Fido Really Gets You—the Better to Steal From You
They're more likely to snatch food when it's dark: study
By Matt Cantor, Newser User
Posted Feb 12, 2013 1:02 PM CST
Updated Feb 16, 2013 7:00 PM CST
Dogs have a keen sense of human perception, a study finds.   (Shutterstock)

(Newser) – More evidence that our dogs really do understand us: They can be calculating thieves. Researchers find that dogs are four times more likely to steal forbidden food when it's dark in the room, meaning humans can't catch them in the act, the BBC reports. That may suggest that the pups are aware of a change from the humans' point of view, researchers postulate.

It's "incredible because it implies dogs understand the human can't see them, meaning they might understand the human perspective," says an author. Researchers were careful to avoid trick links like dogs associating darkness with food availability, and it's "unlikely that the dogs simply forgot that the human was in the room," the scientists say. "Humans constantly attribute certain qualities and emotions to other living things," the author adds. "These results suggest humans might be right, where dogs are concerned."

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Showing 3 of 42 comments
Feb 17, 2013 2:46 AM CST
Anyone who has had the wonderful experience of sharing life with a pet knows that animals have sentience as do humans. Obviously, domesticated animals are going to acclimate to understand their human partners to maximize their feeding options and enjoyment opportunities. This research study is no surprise. Sometime in the future (probably not in my generation), the sentience of non-human animals will be better understood and historians will look back at the atrocities we inflicted on animals and try to understand why humans caused so much unnecessary suffering upon non-human animals.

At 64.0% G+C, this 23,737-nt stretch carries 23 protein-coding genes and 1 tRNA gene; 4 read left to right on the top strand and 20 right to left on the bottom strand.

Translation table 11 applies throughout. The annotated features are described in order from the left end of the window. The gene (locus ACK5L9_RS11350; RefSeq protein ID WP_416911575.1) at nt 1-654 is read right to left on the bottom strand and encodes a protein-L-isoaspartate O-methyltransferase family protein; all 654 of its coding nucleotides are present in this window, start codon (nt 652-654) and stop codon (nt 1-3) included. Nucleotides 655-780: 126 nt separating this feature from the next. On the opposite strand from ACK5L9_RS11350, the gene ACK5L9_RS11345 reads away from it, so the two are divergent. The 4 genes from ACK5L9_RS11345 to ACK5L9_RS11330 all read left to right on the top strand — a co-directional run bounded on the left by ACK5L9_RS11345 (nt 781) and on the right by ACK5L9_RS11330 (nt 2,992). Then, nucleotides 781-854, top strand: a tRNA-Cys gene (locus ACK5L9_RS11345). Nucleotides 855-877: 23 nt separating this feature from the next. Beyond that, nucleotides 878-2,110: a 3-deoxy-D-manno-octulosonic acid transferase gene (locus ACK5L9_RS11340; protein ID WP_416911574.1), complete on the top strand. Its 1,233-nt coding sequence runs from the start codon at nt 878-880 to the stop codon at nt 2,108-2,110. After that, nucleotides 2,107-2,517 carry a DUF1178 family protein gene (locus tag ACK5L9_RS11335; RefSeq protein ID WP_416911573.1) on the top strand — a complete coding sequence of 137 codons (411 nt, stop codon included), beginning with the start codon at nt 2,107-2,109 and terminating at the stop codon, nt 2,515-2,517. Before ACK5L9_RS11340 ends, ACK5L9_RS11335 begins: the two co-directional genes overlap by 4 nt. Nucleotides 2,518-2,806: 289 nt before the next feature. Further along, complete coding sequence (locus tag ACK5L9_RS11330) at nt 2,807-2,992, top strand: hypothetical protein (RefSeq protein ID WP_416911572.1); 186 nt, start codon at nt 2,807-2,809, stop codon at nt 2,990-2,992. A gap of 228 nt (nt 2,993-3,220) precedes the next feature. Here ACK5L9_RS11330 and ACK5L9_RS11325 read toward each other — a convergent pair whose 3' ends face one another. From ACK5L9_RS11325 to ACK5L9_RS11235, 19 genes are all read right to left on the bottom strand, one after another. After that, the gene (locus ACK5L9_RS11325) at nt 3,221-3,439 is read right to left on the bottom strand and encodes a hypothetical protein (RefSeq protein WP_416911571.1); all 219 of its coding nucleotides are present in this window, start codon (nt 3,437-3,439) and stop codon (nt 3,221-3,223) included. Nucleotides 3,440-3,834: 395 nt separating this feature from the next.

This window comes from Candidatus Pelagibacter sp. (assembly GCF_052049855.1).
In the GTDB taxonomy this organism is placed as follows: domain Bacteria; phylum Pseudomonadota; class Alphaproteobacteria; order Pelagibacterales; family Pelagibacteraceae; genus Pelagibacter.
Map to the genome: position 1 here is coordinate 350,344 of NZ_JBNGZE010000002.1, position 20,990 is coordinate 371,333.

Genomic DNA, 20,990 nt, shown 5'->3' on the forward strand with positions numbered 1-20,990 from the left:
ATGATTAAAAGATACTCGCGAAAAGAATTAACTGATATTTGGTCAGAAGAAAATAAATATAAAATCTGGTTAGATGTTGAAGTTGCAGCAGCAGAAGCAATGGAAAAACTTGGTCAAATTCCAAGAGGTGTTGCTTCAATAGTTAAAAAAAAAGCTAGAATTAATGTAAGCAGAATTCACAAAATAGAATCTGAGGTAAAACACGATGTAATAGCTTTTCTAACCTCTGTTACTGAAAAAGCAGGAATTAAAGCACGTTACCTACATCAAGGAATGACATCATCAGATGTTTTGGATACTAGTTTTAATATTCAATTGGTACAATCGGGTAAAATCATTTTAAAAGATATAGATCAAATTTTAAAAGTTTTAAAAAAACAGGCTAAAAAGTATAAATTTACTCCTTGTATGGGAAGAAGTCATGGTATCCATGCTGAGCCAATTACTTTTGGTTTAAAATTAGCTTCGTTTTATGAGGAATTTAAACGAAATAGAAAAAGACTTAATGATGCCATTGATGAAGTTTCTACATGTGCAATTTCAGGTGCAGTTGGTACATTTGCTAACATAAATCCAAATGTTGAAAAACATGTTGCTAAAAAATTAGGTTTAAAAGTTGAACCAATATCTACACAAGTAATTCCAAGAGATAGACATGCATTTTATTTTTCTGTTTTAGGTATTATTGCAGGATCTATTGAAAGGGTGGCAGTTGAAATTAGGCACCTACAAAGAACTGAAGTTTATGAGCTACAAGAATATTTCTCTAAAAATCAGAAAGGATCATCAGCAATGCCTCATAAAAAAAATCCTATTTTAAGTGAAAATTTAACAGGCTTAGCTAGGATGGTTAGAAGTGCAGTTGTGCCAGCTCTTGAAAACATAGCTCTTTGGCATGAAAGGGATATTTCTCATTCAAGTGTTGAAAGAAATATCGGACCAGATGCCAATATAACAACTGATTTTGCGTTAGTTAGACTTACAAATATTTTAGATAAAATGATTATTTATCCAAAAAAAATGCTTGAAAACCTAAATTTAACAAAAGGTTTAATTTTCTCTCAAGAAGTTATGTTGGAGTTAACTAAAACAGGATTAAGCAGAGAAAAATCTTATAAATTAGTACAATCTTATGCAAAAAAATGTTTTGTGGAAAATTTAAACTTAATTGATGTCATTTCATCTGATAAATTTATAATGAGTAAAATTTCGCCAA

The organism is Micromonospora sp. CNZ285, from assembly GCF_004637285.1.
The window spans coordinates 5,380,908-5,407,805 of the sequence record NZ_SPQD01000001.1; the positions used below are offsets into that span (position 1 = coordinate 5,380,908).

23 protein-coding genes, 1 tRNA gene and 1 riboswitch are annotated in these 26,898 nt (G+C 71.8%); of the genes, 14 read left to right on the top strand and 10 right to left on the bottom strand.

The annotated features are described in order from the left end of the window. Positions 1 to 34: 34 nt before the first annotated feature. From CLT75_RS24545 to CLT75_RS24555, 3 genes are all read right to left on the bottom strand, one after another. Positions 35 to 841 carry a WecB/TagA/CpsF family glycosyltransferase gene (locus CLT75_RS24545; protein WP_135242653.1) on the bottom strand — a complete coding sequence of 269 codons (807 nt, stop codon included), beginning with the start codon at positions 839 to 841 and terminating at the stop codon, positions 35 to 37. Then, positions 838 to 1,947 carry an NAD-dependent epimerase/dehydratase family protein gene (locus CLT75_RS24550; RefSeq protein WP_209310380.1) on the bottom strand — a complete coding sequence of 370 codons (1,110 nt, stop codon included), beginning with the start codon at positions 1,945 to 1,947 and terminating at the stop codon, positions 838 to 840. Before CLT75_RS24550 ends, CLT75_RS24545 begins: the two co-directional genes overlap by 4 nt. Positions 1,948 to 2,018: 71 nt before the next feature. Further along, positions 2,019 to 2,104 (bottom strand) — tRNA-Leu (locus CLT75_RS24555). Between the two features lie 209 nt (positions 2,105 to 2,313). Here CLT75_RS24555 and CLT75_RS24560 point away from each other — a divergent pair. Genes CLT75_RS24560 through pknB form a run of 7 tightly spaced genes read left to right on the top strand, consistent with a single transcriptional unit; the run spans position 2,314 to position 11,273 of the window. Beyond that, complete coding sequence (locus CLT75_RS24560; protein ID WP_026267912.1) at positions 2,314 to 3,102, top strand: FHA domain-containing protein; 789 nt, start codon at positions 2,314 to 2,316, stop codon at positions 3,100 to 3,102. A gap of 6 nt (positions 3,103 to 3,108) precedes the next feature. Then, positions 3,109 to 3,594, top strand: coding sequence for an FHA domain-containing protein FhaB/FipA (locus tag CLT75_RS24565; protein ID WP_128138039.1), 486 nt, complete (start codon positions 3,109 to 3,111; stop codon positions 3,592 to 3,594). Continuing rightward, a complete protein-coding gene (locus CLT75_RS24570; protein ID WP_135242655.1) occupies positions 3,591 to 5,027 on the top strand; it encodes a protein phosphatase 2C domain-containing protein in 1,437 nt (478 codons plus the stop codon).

Feb 17, 2013 12:43 AM CST
Boring anecdote: One day, after the departure of some friends who had brought over a bucket of fried chicken, I walked into the kitchen and found my aging dog gobbling chicken bones out of the garbage as fast as he could, after 15 years of never eating out of my largely vegetarian garbage. He kept it up, watching me out of the corner of his eye while I stood there, too surprised to even stammer, until he decided I was about to react and he turned around and started his "you wouldn't punish a limping old dog" routine away from the garbage. I started to laugh at the transparency of it all, at which point he sensed the change in tone and began his "hop around on your hind legs" happy dance, which got me to yet another plateau of too stunned to speak, which caused him to again sense the change and go into "limping old dog" again. Not only do they know when they're being observed, they can tell what the observer is feeling. Of course.
Feb 16, 2013 7:59 PM CST
Why's the dog gotta be black, Newser?